Almost two years since the Dáil declared a climate and biodiversity crisis, successive governments faced strong rebuke from biodiversity experts as they delivered impassioned appeals for urgent action to protect wildlife in this country.

Pádraic Fogarty of the Irish Wildlife Trust told the Joint Committee on Climate Action that "Ireland is the most deforested country in the world", with native forests having been reduced from 80% to 2% of land surface.

He said: "Less than 1% of the midland's bogs are still growing."

Despite repeated commitments from Government, the National Biodiversity Forum has concluded that the state is "the biggest transgressor of environmental law", Mr Fogarty said, and recounted how untreated sewage is being pumped into the environment from 35 towns and villages.

No area of the environment escaped mention at the hearing.

Mr Fogarty said neglect of the uplands has left them "in collapse", hedgerows are ignored and "it is a dire state of affairs when the majority of the fishing boats around Ireland scarcely even catch fish anymore", he said, "due to the collapse of the ocean ecosystem".

Committee chairperson and Green Party TD Brian Leddin called the statistics "the bleak truth". There was also repeated mention of the enthusiasm for positive action in communities from around the country.

There was also a call that a champion for biodiversity, a "bio-ambassador", be appointed.

Also addressing the committee, Jane Stout, a professor of botany at Trinity College, said at least one biodiversity officer should be appointed to each local authority to ensure ecological awareness informs all decision making.

Prof Stout believes that healthy peatlands are Ireland's "trump card", as they are carbon sinks, storing ten times more carbon than forests do.

She believes that now is the perfect time to take action on biodiversity, as during the lockdown people have become more aware of the local environment, and more in touch with nature.

Mr Fogarty also underlined the link between climate action and biodiversity.

"Nature restoration is climate action. Healthy bogs, farmland, oceans - all store and sequester carbon," he said, adding that "it's also people action," bonding communities and delivering employment.

But Mr Fogarty acknowledged that trade-offs are often involved, crucially in the area of renewable energy.

He said "wind farms... have been put in the wrong place and have devastated peatland habitats, for instance in Donegal" and pointed to the dangers inherent in renewable infrastructure being sited in marine areas, as increasingly the norm.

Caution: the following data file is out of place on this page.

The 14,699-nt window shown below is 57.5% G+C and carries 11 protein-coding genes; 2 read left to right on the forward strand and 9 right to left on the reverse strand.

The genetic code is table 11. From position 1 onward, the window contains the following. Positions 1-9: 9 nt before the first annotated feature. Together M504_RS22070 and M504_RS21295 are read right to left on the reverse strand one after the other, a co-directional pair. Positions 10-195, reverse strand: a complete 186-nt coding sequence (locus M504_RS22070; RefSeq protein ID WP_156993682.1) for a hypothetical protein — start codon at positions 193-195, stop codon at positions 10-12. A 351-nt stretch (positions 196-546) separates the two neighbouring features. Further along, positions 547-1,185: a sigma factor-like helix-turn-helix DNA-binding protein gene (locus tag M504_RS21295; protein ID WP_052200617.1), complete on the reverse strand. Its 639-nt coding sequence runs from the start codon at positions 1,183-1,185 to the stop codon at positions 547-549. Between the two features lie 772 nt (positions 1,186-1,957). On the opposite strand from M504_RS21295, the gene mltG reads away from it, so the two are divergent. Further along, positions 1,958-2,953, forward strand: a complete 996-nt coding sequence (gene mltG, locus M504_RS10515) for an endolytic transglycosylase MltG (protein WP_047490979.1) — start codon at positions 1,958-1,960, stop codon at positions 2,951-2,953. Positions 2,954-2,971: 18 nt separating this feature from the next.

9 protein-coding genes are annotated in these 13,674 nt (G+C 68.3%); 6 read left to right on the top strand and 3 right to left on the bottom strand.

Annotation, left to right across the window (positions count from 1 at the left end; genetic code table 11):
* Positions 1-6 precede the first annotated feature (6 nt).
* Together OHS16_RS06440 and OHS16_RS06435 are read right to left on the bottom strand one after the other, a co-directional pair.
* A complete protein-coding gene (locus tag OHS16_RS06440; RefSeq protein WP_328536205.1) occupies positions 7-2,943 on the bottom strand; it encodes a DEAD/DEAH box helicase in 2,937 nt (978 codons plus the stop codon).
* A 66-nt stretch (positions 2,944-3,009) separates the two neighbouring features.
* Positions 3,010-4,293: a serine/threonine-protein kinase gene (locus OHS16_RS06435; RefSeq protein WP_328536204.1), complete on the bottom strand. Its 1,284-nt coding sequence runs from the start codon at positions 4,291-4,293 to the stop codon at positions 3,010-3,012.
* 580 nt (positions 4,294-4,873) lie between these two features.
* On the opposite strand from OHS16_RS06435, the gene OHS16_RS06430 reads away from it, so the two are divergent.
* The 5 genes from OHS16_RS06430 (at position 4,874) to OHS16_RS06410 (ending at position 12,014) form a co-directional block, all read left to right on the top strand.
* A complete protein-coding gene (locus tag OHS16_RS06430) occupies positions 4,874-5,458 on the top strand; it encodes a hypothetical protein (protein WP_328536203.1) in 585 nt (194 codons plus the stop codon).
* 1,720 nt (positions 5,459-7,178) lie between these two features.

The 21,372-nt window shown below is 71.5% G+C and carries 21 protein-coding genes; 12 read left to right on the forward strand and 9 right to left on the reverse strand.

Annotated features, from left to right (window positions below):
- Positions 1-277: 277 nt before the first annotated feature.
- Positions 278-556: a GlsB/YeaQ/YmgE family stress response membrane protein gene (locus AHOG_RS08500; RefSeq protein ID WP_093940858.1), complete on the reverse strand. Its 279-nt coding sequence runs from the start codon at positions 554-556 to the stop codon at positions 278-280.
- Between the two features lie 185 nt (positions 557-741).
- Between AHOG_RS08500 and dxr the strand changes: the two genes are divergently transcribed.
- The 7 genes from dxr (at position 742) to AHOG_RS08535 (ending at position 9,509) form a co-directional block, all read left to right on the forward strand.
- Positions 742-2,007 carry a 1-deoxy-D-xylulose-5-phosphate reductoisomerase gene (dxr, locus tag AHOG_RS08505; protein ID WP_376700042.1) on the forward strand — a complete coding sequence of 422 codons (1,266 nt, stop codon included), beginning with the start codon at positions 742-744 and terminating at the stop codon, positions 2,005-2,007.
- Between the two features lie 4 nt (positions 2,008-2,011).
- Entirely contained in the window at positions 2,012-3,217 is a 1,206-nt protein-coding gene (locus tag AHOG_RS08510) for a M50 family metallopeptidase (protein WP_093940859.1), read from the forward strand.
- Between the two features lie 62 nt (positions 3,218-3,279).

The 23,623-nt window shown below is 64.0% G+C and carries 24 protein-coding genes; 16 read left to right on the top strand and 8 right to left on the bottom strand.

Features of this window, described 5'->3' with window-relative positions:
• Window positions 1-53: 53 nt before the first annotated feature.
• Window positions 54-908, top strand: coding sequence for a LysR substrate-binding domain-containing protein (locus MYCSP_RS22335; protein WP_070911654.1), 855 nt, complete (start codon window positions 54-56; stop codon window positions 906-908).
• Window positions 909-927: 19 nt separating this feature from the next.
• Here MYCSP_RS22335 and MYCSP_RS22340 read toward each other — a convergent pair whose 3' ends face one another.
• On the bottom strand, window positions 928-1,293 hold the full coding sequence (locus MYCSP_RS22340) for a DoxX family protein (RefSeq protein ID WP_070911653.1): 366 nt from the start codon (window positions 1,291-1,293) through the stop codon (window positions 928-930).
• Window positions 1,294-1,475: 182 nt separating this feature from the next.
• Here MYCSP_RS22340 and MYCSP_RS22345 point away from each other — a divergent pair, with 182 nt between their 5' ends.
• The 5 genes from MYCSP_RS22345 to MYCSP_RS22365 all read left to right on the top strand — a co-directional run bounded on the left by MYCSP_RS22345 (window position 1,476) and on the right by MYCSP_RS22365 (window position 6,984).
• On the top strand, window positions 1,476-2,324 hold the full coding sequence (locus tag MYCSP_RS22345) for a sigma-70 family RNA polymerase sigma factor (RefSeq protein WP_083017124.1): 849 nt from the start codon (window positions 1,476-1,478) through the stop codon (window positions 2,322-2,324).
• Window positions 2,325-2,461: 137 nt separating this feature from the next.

Only 2% of Ireland's sea areas are protected, however, Ireland has signed up to an EU requirement to get that figure up to 30% by the end of the decade.

Mr Fogarty said: "Last month, Birdwatch Ireland... reported that an incredible two-thirds of our bird species are heading for extinction. This is a frightening figure."

Dr Liam Lysaght, Director of the National Biodiversity Data Centre, noted this represents an almost 50% increase in under a decade.

All contributors emphasised that a healthy ecosystem is essential not just for a stable climate, but also for our physical and mental wellbeing.

Mr Fogarty said all the needed solutions are at hand, such as rewilding, removing "perverse subsidies that promote the destruction of nature", and putting the Biodiversity Action Plan on a legal footing.

This is Ireland's fourth such plan and Mr Fogarty said the State clearly needs a Biodiversity Action Act "to give it teeth".

Prof Stout also emphasised the need to go beyond protecting existing species and reintroduce those which have been driven to extinction.

Dr Lysaght said there is plenty of evidence that "there are a lot of people out there who do want to change" and encouraged the pursuit of a win-win scenario, where biodiversity initiatives and farming can be of mutual benefit.

Fianna Fáil Senator Timmy Dooley agreed that many farmers are doing their bit, leaving potentially useful lands fallow and so delivering clear benefits.

But, he said, those farmers often have difficulty getting payment from Government support schemes, due to an emphasis on productivity.